RE: Doubt related do INITRANS

From: Mark W. Farnham <>
Date: Thu, 17 Dec 2020 16:30:12 -0500
Message-ID: <1f5701d6d4bb$ce2459f0$6a6d0dd0$>

If I understood him, at cache 1 he was faster with his table solution anyway, so that is what he is using.  

But your point is absolutely correct and has been since Oracle introduced sequences. And that was at least by V6 (1988).  

From: [] On Behalf Of Mark J. Bobak Sent: Thursday, December 17, 2020 11:59 AM To: Powell, Mark
Subject: Re: Doubt related do INITRANS  

Cache 1? That doesn't make sense. There is no justifiable reason to force cache 1. An Oracle sequence can't guarantee gapless sequences, regardless of the cache setting. If you really *need* a gapless sequence, you can't use a sequence. Or better, revisit the design to avoid the requirement for the gapless sequence.  


On Thu, Dec 17, 2020 at 11:53 AM Powell, Mark <> wrote:  

Eriovaldo, I hope your design scales. You will want to test scalability as best you can, as early in development as you can before this hits production.    

Mark Powell

Database Administration

(313) 592-5148    

From: <> on behalf of Eriovaldo Andrietta <> Sent: Thursday, December 17, 2020 10:03 AM To: Jonathan Lewis <> Cc: ORACLE-L <> Subject: Re: Doubt related do INITRANS  


Unfortunately I need to use cache equal to 1. This is my strong requirement.

It involves the whole infrastructure dimension and now, events of wait in the database are being supported by the infrastructure and under control.

Many thanks for attention.  



Em qui., 17 de dez. de 2020 às 11:41, Jonathan Lewis <> escreveu:  

It seems a little unlikely that you could do better with a home-grown solution than with an Oracle sequence - but you may be doing something that eliminates the benefit of Oracle sequences but allows you to get extra mileage from your own. A critical error that appears frequently with Oracle sequences is that people forget to increase the cache (which defaults to 20) to something more appropriate - worst case scenario they set it to "nocache".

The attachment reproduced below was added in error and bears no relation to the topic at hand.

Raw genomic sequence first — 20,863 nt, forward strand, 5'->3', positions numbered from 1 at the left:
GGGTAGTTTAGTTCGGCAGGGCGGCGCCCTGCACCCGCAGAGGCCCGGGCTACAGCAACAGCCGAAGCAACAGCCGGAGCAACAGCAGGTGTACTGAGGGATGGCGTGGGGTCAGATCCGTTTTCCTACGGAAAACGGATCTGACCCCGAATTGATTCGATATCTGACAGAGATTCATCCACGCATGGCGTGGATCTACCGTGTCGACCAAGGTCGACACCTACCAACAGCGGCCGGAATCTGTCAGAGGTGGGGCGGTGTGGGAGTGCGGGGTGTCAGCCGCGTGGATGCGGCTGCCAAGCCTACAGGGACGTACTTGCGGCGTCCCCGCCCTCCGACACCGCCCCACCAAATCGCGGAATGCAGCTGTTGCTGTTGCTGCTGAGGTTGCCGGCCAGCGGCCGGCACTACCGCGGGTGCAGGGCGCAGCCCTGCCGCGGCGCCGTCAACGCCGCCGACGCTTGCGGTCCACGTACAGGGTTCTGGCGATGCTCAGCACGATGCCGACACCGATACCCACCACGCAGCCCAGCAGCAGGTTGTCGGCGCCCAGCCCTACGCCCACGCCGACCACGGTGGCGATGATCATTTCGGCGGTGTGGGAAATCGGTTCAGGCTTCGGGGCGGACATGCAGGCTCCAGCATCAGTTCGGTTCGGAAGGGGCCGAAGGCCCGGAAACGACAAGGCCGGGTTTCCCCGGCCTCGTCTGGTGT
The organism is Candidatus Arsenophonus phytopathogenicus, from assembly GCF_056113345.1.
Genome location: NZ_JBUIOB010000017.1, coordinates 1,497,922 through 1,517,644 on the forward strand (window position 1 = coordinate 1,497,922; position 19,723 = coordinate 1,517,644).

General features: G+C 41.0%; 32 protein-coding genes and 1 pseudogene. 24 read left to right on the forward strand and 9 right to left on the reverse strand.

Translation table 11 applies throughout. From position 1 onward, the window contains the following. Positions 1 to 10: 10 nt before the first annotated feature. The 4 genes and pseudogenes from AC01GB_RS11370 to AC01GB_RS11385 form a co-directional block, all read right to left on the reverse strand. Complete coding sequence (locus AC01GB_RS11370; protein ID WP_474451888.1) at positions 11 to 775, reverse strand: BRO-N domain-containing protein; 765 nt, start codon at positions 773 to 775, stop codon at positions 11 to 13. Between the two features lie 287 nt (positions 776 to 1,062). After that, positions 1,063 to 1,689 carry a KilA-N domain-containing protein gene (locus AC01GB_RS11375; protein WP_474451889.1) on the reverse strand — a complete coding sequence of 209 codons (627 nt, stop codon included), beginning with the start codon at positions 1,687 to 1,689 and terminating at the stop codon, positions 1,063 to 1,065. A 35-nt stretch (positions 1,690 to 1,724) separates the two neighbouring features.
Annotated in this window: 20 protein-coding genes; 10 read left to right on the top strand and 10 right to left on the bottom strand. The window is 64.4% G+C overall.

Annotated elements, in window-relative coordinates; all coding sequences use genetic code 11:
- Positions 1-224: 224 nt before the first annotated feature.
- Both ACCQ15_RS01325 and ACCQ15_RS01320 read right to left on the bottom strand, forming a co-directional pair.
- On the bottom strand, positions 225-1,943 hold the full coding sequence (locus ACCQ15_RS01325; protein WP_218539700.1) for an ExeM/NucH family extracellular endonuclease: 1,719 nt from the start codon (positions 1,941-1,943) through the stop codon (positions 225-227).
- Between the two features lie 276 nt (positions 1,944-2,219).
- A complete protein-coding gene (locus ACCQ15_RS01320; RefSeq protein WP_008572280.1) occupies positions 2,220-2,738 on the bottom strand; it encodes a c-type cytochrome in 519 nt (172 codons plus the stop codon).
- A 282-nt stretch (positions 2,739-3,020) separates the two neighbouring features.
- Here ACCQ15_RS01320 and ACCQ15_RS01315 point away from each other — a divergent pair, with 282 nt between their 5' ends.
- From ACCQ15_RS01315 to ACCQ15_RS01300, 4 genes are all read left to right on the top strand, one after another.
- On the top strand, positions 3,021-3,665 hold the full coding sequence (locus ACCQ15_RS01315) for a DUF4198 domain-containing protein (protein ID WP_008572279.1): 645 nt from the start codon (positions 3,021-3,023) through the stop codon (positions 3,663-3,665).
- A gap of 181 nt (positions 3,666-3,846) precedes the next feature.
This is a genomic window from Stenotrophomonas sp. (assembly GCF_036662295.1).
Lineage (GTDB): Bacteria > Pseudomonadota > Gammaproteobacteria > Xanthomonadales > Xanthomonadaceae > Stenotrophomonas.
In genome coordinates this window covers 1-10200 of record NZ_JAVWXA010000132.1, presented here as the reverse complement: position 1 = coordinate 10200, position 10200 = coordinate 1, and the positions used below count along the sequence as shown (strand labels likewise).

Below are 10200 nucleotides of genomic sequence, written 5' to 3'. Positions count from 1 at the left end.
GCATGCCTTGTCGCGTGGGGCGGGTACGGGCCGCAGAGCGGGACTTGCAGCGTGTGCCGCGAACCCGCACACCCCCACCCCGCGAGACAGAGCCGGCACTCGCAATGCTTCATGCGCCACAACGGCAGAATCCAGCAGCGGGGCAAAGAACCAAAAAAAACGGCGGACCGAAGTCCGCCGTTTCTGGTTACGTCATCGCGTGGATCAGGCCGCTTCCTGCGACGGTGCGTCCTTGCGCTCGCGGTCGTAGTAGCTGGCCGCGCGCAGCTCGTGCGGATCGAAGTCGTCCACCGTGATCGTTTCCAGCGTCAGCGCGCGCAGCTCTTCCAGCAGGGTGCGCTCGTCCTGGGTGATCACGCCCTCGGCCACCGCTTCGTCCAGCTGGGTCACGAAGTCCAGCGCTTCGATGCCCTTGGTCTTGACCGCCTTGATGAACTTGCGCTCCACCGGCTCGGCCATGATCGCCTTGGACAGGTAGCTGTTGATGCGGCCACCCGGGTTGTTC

In you case, if you're going with a table with a few independent rows you could benefit by rigging the table so that you get one row per block. Set pctfree = 99 and, if necessary, add a column of varchar2(90) and a value of 90 characters in it so that the block is full as soon as you insert a row. This would avoid contention between sequences.  


Jonathan Lewis        

On Thu, 17 Dec 2020 at 14:31, Eriovaldo Andrietta <> wrote:

Hi Jonathan,  

I got the message.

The application can also access other lines with less frequency, and only one line exhaustively.

Based on the concept of the initrans, I will keep the initrans greater than 1 (I am using 10) for this table.

I had already done some tests using an Oracle sequence object and I got better performance with the table using 1 million lines. I need to review my tests.

Now, everything is clear.

Thanks for answering.  



Em qui., 17 de dez. de 2020 às 08:36, Jonathan Lewis <> escreveu:  

Of course, if you have 20 rows in this block of your "sequences" table and a couple of hundred users who are constantly trying to increment one or other of the sequences then you might need to set initrans to 20 to make sure that every row in the block can be locked by a different transaction at the same time. (At that point you might find that you run into problems with "buffer busy wait" waits - as Oracle can do on its SEQ$ table if someone creates a load of sequences with a low (or zero) sequence cache size.    


Jonathan Lewis    

On Thu, 17 Dec 2020 at 11:30, Jonathan Lewis <> wrote:


The purpose of INITRANS (pre-allocating an "interested transaction list") is to ensure that N different transactions can change (at least) N different rows in the block at the same time. If you're going to have only one row in the block then at most one tranaction can change the row at any one moment, any other transactions that want to change that row will queue up on the "transaction id" - i.e. the transaction table entry in the undo segment header - of the transaction that is currently modifying the row and wait (showing a TX lock waiting (usually) for a mode 6 lock) until the first transaction commits.  

This means, among other things, that you won't need to set initrans to N because you think there will be N transactions trying to update that row, leaving it to default will be perfectly adequate. Try the experiment - create the table , insert the row, try to update it from 20 different sessions without committing. then commit each one in turn as it get to the front of the queue. Then dump the block - you'll find that the ITL still consists of two entries.  


Jonathan Lewis      

-- Received on Thu Dec 17 2020 - 22:30:12 CET

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